There may be a temporary space between the lower eyelid and the surface of the eyeball, especially in the outer corner of the eye. Air can circulate in this space, evaporating the tear film layer, and drying the surface of the eye. The lacrimal gland produces more tears to compensate for this evaporative loss, and the overproduction may cause tearing as the tears go over the edge of the lower eyelid. Extra tearing is normal in this situation and lessens as the swelling goes down, the lower lid starts to hug the eyeball again, and the tearing function returns to normal. Oozing from the incisions during the first couple of days is normal. In fact, this escape of fluid helps the swelling go down.

Healing after Eyelid Surgery

At first, the skin is gathered along the incision lines, causing little bumps. These irregularities smooth out after the sutures come out and the skin starts to relax.

The patient is seen in the office between 3 and 5 days after surgery. At this time, the skin is almost healed, but there may still be a crust present on the lower lids. The upper eyelid sutures are removed, which is momentarily uncomfortable as the suture slides out. When a traditional lower transcutaneous blepharoplasty is performed, the lower lid suture is pulled out at the same time. The eyelid skin relaxes and the eyelids feel more comfortable after suture removal.

Sometimes patients who have had transconjunctival (incision inside the eyelid) blepharoplasties notice the sensation of the dissolving suture in the lower eyelid for a few weeks but the feeling goes away as the suture dissolves.

Patients may notice a small bump at either end of the upper eyelid or external lower lid incision. Plastic surgeons call these bumps “dog ears.” Skin removal causes bunching of the skin at the end of the incision which can produce these areas of (usually) temporary puckering. Gradually, the bump goes down as the tension on the surrounding skin is relieved. Occasionally, I have touched-up this area with the laser or by removing a tiny area of persistent skin puckering under a local anesthetic—this is called “revision of a dog ear.” The only way to avoid dog ears is by making the incision longer, which would increase the length of the scar. Plastic surgeons try to strike the right balance between minimizing the length of the incision and avoiding dog ears. In my experience, it is better to avoid longer scars and treat the little dog ears if necessary. The majority smooth out on their own with time.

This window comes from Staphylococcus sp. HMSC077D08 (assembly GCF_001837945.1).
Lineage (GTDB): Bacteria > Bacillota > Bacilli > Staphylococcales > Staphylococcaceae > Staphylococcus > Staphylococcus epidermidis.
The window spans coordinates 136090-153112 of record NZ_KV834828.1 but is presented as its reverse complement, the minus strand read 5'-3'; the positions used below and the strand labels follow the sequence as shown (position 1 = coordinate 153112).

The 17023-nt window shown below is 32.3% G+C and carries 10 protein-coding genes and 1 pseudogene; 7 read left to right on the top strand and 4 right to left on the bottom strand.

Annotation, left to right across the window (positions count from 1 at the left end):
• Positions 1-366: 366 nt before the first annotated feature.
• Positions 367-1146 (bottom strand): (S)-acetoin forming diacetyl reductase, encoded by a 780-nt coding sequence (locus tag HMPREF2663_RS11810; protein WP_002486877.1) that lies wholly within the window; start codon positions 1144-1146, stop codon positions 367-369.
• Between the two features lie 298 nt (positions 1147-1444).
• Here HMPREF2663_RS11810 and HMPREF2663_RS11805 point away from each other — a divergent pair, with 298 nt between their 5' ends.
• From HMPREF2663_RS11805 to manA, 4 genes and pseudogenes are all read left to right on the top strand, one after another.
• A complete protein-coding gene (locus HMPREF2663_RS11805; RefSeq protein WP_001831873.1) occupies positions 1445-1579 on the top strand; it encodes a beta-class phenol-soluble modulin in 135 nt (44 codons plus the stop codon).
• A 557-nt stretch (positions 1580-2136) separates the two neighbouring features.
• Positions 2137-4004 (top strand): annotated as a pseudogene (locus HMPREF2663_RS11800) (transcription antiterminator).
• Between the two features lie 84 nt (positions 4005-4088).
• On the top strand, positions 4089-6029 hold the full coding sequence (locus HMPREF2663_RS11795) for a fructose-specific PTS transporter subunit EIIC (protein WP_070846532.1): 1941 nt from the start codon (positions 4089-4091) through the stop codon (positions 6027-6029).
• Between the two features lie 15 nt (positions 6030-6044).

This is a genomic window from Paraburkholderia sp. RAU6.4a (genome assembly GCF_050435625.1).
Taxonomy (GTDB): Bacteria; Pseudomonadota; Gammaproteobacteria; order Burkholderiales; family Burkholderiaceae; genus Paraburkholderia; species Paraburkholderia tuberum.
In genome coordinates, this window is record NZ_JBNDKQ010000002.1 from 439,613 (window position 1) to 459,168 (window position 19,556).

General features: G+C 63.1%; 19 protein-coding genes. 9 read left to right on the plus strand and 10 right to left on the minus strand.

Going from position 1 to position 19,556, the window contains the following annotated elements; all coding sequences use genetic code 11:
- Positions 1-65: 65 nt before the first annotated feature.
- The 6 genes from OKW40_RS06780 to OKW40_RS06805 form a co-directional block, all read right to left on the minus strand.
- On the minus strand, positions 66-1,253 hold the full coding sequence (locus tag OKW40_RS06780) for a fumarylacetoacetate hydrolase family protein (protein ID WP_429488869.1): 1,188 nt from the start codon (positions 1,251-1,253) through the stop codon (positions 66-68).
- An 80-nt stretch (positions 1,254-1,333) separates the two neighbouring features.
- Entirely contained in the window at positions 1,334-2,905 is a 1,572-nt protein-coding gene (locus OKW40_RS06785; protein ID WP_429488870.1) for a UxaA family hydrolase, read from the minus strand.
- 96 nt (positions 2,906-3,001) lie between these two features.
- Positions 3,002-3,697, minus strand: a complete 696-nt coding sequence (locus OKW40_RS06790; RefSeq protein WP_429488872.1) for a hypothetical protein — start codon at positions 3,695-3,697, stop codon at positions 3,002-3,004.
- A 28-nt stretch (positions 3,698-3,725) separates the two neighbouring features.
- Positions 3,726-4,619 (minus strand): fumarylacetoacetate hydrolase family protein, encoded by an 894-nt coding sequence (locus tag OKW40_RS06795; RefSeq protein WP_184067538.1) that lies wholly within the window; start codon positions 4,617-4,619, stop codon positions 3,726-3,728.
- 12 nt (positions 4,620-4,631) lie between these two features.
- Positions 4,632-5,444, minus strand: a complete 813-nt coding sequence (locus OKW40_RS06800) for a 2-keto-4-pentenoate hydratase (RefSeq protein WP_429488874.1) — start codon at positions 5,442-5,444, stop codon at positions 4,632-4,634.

It is important to recognize that a drop in the position of the eyebrow may contribute to hooding of the skin of the upper eyelid. Some degree of hooding may persist after eyelid surgery in patients with droopy eyebrows. Eyelid surgery will not correct saggy eyebrows.

For patients wishing to correct droopy eyebrows, an endoscopic forehead lift is often done at the same time to help correct both sources of redundant tissue, trimming skin from the upper eyelid and also elevating the fallen eyebrow (see R.M.’s photographs). Over-resection of eyelid skin can make it impossible for the patient to fully close the eyes, which can lead to dry eyes. Experienced surgeons avoid this problem by being conservative in their skin removal and recognizing the importance of brow position.

Sometimes, older patients will return to me and show me that there is still some “crepey” loose skin on their upper lids. They may be unaware that when they close their eyes, this loose slack is completely taken up. Any additional removal of eyelid skin would restrict eyelid closure, particularly at night when eyelid closure is involuntary and therefore not as tight. They understand that dry eyes pose a significant problem and incomplete eyelid closure is best avoided. Some patients may be candidates for an endoscopic forehead lift. If the skin laxity is corrected by pulling up on the skin above the eyebrow, it is clear that eyebrow elevation is the appropriate treatment, not more skin removal from the upper lid